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BOSTON -- A Jubilee Year of Mercy Mass for the Sick and their Caregivers will take place on Sunday, April 24, at the Cathedral of the Holy Cross in Boston. Cardinal Seán O'Malley will preside.
Organized by the Cardinal's Office, the Cathedral of the Holy Cross, the Order of Malta, St. John's Seminary and the Archdiocesan Office of Chaplaincy Programs, the Mass is part of the Jubilee Year of Mercy. Those attending the Mass can walk through the Holy Door at the Cathedral of the Holy Cross. A Holy Door is an entrance to a cathedral or church that symbolizes a path to salvation. The Holy Door at the Cathedral of the Holy Cross is the only one in the Archdiocese of Boston. Traditionally, pilgrims have traveled to Rome to mark Jubilee years, but, to encourage every Catholic to make a pilgrimage, Pope Francis invited dioceses from around the world to open Holy Doors, allowing the faithful to make pilgrimages closer to home.
"Cardinal Seán invites in a special way all those who are sick and their caregivers, that they may come and pray for the Lord's healing in their bodies, minds and souls," said Father Jonathan Gaspar, Director of Divine Worship for the Archdiocese of Boston. "The Cardinal will anoint those who wish to receive the Sacrament of the Sick during this Jubilee Mass."
Members of The Order of Malta are very familiar with healing Masses. Part of the nearly 1,000-year-old Order's mission is to care for the sick. Each year, the worldwide Order of Malta brings the sick and their caregivers to the healing waters in Lourdes, France, to seek the miracles of Lourdes. This is just one of many ways in which members live the Order's calling. Central among the spiritual events is a Mass for the sick and their caregivers.
"Healing Masses have a long history of providing comfort to those who are ill," said Craig Gibson, a member of the Order of Malta and a hospital chaplain. "The Mass provides a way to develop a closer connection with God and to obtain a greater sense of peace of mind and heart."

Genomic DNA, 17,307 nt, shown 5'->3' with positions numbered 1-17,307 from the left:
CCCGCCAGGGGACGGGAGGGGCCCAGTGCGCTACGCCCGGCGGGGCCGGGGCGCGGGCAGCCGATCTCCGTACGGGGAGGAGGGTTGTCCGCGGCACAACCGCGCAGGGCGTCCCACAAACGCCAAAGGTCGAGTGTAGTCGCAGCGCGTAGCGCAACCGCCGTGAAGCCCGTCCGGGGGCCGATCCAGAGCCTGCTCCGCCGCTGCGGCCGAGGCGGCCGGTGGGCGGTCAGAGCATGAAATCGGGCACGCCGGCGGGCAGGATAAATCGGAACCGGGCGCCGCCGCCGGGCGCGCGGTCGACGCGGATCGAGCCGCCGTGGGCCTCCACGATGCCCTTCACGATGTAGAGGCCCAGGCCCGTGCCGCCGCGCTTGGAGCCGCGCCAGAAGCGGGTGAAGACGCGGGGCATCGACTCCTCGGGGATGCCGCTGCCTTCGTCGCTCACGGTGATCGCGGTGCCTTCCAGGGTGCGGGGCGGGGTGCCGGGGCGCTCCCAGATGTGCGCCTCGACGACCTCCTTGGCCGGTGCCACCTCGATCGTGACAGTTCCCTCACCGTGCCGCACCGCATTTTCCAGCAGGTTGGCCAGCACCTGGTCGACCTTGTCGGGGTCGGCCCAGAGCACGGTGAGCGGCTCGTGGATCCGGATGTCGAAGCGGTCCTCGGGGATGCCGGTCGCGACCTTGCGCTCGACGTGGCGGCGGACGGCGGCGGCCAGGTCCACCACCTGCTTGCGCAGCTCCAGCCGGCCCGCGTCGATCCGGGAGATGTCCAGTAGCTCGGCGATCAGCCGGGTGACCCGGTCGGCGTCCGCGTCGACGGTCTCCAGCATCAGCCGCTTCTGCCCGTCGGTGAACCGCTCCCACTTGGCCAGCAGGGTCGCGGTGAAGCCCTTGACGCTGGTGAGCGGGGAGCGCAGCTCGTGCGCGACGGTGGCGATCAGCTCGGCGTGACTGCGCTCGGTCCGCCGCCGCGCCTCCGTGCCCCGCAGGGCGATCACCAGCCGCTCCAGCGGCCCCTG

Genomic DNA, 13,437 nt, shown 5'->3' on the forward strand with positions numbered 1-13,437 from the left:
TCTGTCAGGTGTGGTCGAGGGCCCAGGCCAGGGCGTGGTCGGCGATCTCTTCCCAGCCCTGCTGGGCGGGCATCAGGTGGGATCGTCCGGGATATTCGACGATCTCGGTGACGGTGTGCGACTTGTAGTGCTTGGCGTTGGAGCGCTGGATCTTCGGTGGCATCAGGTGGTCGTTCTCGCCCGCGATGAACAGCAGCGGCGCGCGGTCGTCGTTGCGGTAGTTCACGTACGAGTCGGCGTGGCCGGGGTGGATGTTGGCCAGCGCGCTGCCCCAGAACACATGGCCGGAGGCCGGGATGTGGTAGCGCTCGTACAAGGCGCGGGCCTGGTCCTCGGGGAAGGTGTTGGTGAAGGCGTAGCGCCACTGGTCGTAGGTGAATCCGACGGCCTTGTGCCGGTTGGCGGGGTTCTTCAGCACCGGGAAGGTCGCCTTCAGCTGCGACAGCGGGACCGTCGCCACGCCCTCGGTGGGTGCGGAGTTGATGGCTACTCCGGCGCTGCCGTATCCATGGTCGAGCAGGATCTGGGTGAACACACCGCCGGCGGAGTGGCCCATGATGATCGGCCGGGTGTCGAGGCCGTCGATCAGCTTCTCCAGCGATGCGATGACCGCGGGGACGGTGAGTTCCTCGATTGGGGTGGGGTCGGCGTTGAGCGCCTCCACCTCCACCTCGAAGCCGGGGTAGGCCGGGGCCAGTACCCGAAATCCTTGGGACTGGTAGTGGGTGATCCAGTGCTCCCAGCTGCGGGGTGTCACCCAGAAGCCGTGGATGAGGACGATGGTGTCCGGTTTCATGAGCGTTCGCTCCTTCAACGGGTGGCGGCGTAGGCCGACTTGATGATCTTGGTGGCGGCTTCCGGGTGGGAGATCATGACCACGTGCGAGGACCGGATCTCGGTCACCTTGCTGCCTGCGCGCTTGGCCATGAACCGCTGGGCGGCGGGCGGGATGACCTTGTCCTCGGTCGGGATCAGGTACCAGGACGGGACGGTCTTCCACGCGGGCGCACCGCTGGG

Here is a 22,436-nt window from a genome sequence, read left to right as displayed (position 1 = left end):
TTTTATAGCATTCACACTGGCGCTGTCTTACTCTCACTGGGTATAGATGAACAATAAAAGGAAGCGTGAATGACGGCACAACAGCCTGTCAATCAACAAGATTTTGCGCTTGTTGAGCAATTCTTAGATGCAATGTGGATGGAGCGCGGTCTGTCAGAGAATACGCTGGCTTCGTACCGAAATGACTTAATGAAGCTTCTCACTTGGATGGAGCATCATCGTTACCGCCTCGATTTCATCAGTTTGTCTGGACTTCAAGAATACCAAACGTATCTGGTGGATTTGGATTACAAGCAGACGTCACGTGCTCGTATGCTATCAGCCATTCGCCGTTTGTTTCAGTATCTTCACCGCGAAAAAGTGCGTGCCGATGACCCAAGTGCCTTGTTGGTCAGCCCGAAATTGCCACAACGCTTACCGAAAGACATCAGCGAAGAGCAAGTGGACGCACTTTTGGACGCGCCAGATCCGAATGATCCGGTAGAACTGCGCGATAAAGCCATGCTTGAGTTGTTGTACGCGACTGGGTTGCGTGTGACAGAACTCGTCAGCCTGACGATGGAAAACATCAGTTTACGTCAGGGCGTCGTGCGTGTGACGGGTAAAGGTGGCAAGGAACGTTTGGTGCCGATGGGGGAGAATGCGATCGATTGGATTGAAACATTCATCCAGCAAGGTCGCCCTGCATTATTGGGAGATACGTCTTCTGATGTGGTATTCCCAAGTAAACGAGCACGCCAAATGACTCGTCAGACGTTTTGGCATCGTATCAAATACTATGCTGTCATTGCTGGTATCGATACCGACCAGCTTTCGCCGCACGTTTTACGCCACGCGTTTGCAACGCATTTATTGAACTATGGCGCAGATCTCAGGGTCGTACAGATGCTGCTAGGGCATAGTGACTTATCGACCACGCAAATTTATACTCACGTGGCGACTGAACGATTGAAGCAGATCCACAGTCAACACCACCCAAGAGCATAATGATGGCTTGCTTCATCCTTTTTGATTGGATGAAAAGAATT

Included in the Jubilee Mass will be the Sacrament of the Anointing of the Sick, which will be offered to those who are very ill.
"The Church tells us that the anointing, by uniting the sick more closely to the Passion of Christ, strengthens us body and soul, bringing us closer to God," said Msgr. James P. Moroney, rector of St. John's Seminary and a Malta Chaplain.
Persons who would receive the sacrament include those whose health is seriously impaired by physical or mental illness or old age; those preparing for surgery, if the surgery is caused by serious illness; elderly people who have become notably weakened, even though no serious illness is present; seriously ill children who have sufficient use of reason to be strengthened by the sacrament; and those who have been anointed if they relapse after recovery or if their condition becomes more serious. Those who would like to be anointed are encouraged to receive the Sacrament of Reconciliation prior to the Jubilee Mass.
The seminarians from St. John's will provide staffing to make the endeavor possible, but their role goes much deeper than that. The involvement of the seminarians brings with it the additional benefit of engaging the next generation of priests in the work of caring for the sick, allowing them to bring this understanding to their future work in parishes, hospitals and schools.
Those wishing to receive the Sacrament of the Sick are kindly asked to register by email at firstname.lastname@example.org or by leaving a message at this number: 857-302-4325. Wheelchair access and seating in the front of the cathedral will be provided.
Anyone who is in need of the Lord's mercy and healing is welcome to participate in this Jubilee Mass, especially those who are sick and their caregivers. But all are welcome and encouraged to come and to pray for those you know who are suffering in any way. Whether the suffering be from physical or mental illness, drug or alcohol abuse or addiction of any kind, you are invited to come and to pray together with Cardinal O'Malley for yourself or for your loved ones.